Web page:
What I read this week #4

This past week was incredibly busy at work and also with the amount of events I attended. However, busy is a good thing so I’m not complaining. I was also working on reviving an article on my favorite Vietnamese foods that has sat in my drafts folder in my Drive for two years, which took much longer than anticipated. This week, I spent quite some time on the User Testing Blog. I’m seeing examples of designs that were defective because proper user testing was not administered. This is a huge deal.

1. Cognitive psychology for UX: how to avoid the false consensus effect
By Spencer Lanoue from User Testing Blog
This such an important topic. I’m glad people are talking about it. Empathizing with users and designing for a particular audience requires self-awareness. This article is a great starting point to build that awareness of the false consensus effect and learn how to get rid of assumptions. I also appreciate that this article nicely balances out the use of formatting. There’s a lot but not overwhelming and distracting.

2. Better Interface Design: Logins, Menus, Toggles And Other Fancy Modules
By Cosima Mielke from Smashing Magazine
This article is a compilation of the innovative ways people are redesigning boring UI. I’m not fully convinced that some of these items need a redesign. But I like seeing how people take normal things and marry them with innovative features to produce something unique. It’s great to see how designers are incorporating clean movements and unexpected color combinations into their products as well.

3. Invisible UI: a hidden opportunity for great UX
By Jennifer Winter from User Testing Blog
When I saw the title of this article in my feed, I was confused. What the heck is UI without UI? However, the more I read, the more I understood what it means. I think the biggest takeaway from this piece is the importance of approaching UX with a mindset where it goes beyond the screen. We interact with our screens the most but it should never get to the point that the task can’t be completed. I wonder what a fully screen-less world would look like.

4. Why a Career in UX Design is Perfect for Dissatisfied Architects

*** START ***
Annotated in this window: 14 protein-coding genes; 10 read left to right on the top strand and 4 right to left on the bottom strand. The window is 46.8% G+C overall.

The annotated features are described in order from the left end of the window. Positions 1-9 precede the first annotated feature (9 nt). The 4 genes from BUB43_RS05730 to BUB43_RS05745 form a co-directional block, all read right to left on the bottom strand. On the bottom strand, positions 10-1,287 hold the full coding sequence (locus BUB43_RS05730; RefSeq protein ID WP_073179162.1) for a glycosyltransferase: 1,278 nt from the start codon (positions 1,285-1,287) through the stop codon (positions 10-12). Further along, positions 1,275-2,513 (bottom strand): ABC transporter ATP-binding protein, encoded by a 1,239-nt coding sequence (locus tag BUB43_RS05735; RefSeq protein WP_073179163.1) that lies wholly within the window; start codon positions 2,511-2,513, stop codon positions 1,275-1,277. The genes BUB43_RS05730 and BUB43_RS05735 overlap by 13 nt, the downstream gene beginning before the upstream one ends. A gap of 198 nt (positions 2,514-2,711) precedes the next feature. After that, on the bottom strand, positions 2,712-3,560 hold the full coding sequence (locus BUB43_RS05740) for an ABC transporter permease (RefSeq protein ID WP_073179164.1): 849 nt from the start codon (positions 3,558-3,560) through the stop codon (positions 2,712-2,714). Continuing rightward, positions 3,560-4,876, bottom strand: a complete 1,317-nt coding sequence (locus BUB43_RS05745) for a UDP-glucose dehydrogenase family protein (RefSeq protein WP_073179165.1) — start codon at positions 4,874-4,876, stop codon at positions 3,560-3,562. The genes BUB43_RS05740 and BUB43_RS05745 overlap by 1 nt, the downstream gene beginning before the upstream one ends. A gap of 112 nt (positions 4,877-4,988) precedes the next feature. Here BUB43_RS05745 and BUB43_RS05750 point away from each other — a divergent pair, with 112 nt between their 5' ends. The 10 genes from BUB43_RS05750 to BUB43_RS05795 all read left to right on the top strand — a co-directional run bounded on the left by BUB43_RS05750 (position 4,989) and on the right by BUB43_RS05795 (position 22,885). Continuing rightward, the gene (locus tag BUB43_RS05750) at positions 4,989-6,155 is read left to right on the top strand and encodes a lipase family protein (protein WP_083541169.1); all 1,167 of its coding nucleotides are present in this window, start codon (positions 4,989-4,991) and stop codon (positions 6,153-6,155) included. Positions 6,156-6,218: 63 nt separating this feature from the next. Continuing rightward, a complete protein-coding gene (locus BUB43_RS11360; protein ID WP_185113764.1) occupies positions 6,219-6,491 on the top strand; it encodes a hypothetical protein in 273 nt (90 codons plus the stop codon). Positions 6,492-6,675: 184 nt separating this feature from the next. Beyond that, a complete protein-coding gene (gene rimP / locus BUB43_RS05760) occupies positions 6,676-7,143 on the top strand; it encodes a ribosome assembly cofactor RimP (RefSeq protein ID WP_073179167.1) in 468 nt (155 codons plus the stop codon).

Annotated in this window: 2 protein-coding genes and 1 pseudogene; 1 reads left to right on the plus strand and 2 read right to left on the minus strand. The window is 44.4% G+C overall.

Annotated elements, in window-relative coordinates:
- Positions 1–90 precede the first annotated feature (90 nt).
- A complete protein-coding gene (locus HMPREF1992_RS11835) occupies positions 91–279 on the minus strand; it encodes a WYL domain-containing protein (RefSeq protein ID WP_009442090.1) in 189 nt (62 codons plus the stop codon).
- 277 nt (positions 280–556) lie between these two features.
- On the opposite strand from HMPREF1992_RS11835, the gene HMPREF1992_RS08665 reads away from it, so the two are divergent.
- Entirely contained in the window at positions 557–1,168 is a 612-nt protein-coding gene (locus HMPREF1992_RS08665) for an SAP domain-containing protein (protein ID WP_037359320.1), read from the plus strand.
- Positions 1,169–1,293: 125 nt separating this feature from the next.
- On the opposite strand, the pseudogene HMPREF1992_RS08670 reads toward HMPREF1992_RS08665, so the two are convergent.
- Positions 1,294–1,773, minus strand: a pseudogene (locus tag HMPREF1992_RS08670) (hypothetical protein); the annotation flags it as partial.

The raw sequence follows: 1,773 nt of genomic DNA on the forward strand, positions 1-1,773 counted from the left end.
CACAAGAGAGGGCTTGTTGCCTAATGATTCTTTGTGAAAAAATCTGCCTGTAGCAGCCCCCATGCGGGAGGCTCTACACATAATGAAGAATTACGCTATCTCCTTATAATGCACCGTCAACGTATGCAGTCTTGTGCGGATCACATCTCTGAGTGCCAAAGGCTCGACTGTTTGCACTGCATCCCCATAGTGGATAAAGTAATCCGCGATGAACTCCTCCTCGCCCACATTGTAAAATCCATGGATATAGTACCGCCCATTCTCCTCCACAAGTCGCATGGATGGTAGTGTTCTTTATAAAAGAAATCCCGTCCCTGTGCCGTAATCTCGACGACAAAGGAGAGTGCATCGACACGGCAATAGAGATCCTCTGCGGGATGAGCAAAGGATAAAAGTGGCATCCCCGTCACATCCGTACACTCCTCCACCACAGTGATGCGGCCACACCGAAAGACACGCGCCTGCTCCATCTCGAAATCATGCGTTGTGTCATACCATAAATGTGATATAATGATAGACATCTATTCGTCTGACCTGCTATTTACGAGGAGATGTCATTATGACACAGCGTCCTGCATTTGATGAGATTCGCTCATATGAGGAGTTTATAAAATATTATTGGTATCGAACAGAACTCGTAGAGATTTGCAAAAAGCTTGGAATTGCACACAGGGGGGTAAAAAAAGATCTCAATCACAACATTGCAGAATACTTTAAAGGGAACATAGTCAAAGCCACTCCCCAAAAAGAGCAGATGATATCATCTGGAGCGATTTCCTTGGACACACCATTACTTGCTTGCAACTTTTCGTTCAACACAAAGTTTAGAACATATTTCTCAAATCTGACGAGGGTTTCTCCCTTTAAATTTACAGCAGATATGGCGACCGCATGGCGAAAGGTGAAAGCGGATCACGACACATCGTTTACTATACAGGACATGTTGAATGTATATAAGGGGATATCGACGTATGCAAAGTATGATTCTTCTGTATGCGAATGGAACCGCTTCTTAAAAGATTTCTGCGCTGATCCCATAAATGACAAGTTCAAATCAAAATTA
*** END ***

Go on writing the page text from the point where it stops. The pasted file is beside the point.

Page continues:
By Gavin Johns from arch daily
I’m not sure how I found this article but I’m glad that people from other industries are talking about UX. Although I’m in a different industry, I could still relate this piece because I’m also seeking a career change. This article nailed it with the three aspects that were missing from his architecture career and brought it all together by listing the transferrable skills. It helps me analyze what I want in a career and how I can look for skills that can carry over into the tech and design world.

5. The Power of Talk: Who Gets Heard and Why
By Deborah Tannen from Harvard Business Review
This is by far the most detailed article that I’ve read on the power of talk. In any professional field, verbal communication is powerful but it is a difficult skill to master. A lot of different professions have equipped me with good speaking skills but I definitely know that I have more to learn. This article gave me insights on the things that make a big difference and how to pick up verbal habits that increase my ability to be heard.

6. Internet of Things: Are We There Yet? (The 2016 IoT Landscape)
By Matt Turck from Matt Turck
Give yourselves ample time and patience to get through this article. It’s not a breezy swipe. Plus, this is an engaging and fascinating discussion so I advise you to read it when you’re ready to dig into it.  The landscape of the “Internet of Things” is so massive. We can’t deny that. But it definitely is an interesting territory to explore. It’s a mixture of going down memory lane, living in the present and envisioning the future. Do yourselves a favor and read this. It’s good stuff.

7. 10 Ways Millionaires Set Their Goals
By Daniel Ally from Entrepreneur
I just published an article about my goals and then came across this right after. These points are great and I find them to be really encouraging. Someone told me that people only accomplish about 10% of their goals. That’s why it’s important to set big goals. If I accomplish a tiny fraction of what I set out to do, then I better be making huge goals. Ideally, it would be great to accomplish more than 10% but if that’s really the case then I have to dream bigger.

8. Silly Things You Do That Make You Less Likeable
By Dr. Travis Bradberry from LinkedIn
I do about half these things. I know I’m not a fully likeable person but I am working on it. Articles like these are great reminders of habits that makes people less likable. There are areas of myself that I’m considering reevaluating because it’s not a pleasant feeling not to be liked. These are definitely things that I also notice in other people and I find myself deducting points from them for doing some of these things. And if I’m not likeable, I doubt I can accomplish big things in life.

I’m also reading “The Design of Everyday Things” by Don Norman. I started reading this a month ago. I’m usually a quick reader but I’m not even halfway done. It’s hard to do so many things at once.  But so far, it’s been a great read and I’m learning a lot about design. I introduced two new pages on this blog, CONTRIBUTORS where I credit my friends who help make this blog possible and CALENDAR for all the events and workshops I plan to attend. I hope to see you at these events. If you read anything great recently, make sure to let me know!




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